But there is another layer to it. I would never be bothered to watch a game between two lower level clubs that I don’t have any particular feeling for, not least because the football itself is usually pretty poor. But with a cup game you know there is going to be excitement, because somebody has to come away a winner.
All this, and the fact that you get to play clubs you often wouldn’t cross paths with, contributes to a festive spirit which is unique to the cup and which helps to attract people.
The book speaks of the joy football brings but also discusses many of the problems afflicting Portuguese football. After spending so much time with such a broad spectrum of fans when researching the book, are you optimistic or pessimistic about the future of the game in Portugal?
On one hand, I recognize that there is a drive among many fans to get back to the basic values of the game. Take my club, Benfica, for instance. For decades, hardly anybody had a clue who Cosme Damião was. Then a flag with his face appeared in the stands and people started asking questions, researching, finding out about some of the people who founded the club and made it what it is.
It was only years later that the board itself decided to name the club’s museum after him. But the movement to recognize his importance started at the grassroots level. Other clubs have been doing the same.
Nowadays we see more and more initiatives, starting with the fans, to promote the values of the traditional game and keep them alive, and all of this is great, and I hope my book is a part of it.
On the other hand, though, there are very worrying signs as well. More and more, fans are being treated as clients rather than members, or “sócios”. And next season we will be treated to the “cartão de adepto”, the fan card scheme which makes us register, like common criminals, if we want to go to away games, or if we want to sit in certain sectors of our own stadium.
The irony of this is that I remember well what the 90’s were like in football, and there is no where near as much violence as there used to be, especially in the stadiums. I’m not saying that there isn’t a problem, there is, but it can and should be fought properly, by identifying the culprits and punishing them personally. There cannot be collective blame.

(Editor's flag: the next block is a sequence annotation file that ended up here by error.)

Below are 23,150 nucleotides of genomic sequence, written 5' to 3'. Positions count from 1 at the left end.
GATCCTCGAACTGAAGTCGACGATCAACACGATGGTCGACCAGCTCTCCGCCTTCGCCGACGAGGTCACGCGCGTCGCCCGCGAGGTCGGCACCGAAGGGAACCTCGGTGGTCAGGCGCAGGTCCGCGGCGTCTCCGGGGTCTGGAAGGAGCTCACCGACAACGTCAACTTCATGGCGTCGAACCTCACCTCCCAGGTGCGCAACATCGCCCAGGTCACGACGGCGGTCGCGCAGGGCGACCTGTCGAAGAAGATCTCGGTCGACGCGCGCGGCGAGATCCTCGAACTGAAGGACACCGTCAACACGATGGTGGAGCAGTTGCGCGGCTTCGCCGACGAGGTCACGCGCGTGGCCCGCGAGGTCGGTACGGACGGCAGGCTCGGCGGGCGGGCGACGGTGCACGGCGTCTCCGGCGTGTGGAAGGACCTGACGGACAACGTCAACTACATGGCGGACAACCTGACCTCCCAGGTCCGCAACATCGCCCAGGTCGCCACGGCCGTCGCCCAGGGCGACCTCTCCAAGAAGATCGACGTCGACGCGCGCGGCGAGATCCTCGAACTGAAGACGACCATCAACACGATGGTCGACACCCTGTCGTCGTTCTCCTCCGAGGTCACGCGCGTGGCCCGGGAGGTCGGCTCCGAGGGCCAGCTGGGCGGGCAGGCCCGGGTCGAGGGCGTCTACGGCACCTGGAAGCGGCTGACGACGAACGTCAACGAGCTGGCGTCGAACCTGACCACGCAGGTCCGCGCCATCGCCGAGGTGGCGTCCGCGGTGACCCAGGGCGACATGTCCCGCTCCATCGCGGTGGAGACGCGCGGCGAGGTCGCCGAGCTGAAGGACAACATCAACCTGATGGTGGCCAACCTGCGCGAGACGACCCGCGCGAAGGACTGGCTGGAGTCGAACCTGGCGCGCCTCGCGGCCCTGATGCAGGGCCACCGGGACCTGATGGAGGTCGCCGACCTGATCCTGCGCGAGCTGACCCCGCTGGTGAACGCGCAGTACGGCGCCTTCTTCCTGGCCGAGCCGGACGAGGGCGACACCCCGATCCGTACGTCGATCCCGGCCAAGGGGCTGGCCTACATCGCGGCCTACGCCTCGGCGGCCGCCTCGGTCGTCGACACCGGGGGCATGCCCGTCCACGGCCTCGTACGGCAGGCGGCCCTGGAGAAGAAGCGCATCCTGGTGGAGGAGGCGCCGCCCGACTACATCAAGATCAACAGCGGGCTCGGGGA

I would hope that this period we are getting into might be an opportunity for fans to put their more petty rivalries behind them and unite to fight against these bigger threats.
Finally there is the aspect of the smaller clubs that have been falling prey to dodgy investors, selling the majority shares of their SAD’s and in some cases, like Belenenses, and others, getting to a point where the club has to start from scratch. There is a growing tendency for clubs o go after easy money, and that is a worrying trend.
A big “obrigado” to you Filipe for your time and once again congratulations on writing a wonderful book. Would you please set a question for our readers to win a copy.
Competition question: Since the first final played in the Jamor only one club, FC Porto, has played finals in its home stadium. Which was the first of those games, and who won it?
Article update: Congratulations to Nigel Evans (UK) and Lawrence Rebelo (USA), whose names were drawn out from the dozens of correct answers received. A copy of the book is on its way to each of them. The correct answer was the 1960/61 Portuguese Cup final, which was won by Leixões. Thank you for entering. Keep track of this section of the site for more book contests in the coming weeks.
“One Thousand Miles to Jamor” by Filipe d’Avillez is published by Pitch Publishing and is available now (£12.99, paperback) online at www.pitchpublishing.co.uk and other websites and in bookshops.